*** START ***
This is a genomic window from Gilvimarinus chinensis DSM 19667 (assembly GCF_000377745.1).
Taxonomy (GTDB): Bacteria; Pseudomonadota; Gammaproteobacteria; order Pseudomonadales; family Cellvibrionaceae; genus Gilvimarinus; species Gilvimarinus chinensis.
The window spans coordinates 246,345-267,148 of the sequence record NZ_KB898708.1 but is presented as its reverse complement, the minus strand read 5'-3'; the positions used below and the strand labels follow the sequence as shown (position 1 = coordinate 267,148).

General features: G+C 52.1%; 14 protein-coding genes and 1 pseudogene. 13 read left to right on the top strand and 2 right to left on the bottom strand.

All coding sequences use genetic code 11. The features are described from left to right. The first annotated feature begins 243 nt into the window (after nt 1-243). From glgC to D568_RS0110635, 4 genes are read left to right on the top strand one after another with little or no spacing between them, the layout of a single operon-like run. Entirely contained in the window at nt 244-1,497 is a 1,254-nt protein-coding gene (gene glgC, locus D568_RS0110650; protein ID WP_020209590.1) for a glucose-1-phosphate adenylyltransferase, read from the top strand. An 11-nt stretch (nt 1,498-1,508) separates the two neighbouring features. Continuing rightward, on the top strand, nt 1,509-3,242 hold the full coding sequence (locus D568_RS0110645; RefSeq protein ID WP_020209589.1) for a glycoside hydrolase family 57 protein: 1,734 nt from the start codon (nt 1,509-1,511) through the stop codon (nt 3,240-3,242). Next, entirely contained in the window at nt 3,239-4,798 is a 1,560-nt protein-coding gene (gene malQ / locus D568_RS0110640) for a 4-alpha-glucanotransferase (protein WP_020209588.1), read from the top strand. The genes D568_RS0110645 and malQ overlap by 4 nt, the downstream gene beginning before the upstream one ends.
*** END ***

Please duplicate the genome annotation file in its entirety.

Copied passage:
This is a genomic window from Gilvimarinus chinensis DSM 19667 (assembly GCF_000377745.1).
Taxonomy (GTDB): Bacteria; Pseudomonadota; Gammaproteobacteria; order Pseudomonadales; family Cellvibrionaceae; genus Gilvimarinus; species Gilvimarinus chinensis.
The window spans coordinates 246,345-267,148 of the sequence record NZ_KB898708.1 but is presented as its reverse complement, the minus strand read 5'-3'; the positions used below and the strand labels follow the sequence as shown (position 1 = coordinate 267,148).

General features: G+C 52.1%; 14 protein-coding genes and 1 pseudogene. 13 read left to right on the top strand and 2 right to left on the bottom strand.

All coding sequences use genetic code 11. The features are described from left to right. The first annotated feature begins 243 nt into the window (after nt 1-243). From glgC to D568_RS0110635, 4 genes are read left to right on the top strand one after another with little or no spacing between them, the layout of a single operon-like run. Entirely contained in the window at nt 244-1,497 is a 1,254-nt protein-coding gene (gene glgC, locus D568_RS0110650; protein ID WP_020209590.1) for a glucose-1-phosphate adenylyltransferase, read from the top strand. An 11-nt stretch (nt 1,498-1,508) separates the two neighbouring features. Continuing rightward, on the top strand, nt 1,509-3,242 hold the full coding sequence (locus D568_RS0110645; RefSeq protein ID WP_020209589.1) for a glycoside hydrolase family 57 protein: 1,734 nt from the start codon (nt 1,509-1,511) through the stop codon (nt 3,240-3,242). Next, entirely contained in the window at nt 3,239-4,798 is a 1,560-nt protein-coding gene (gene malQ / locus D568_RS0110640) for a 4-alpha-glucanotransferase (protein WP_020209588.1), read from the top strand. The genes D568_RS0110645 and malQ overlap by 4 nt, the downstream gene beginning before the upstream one ends.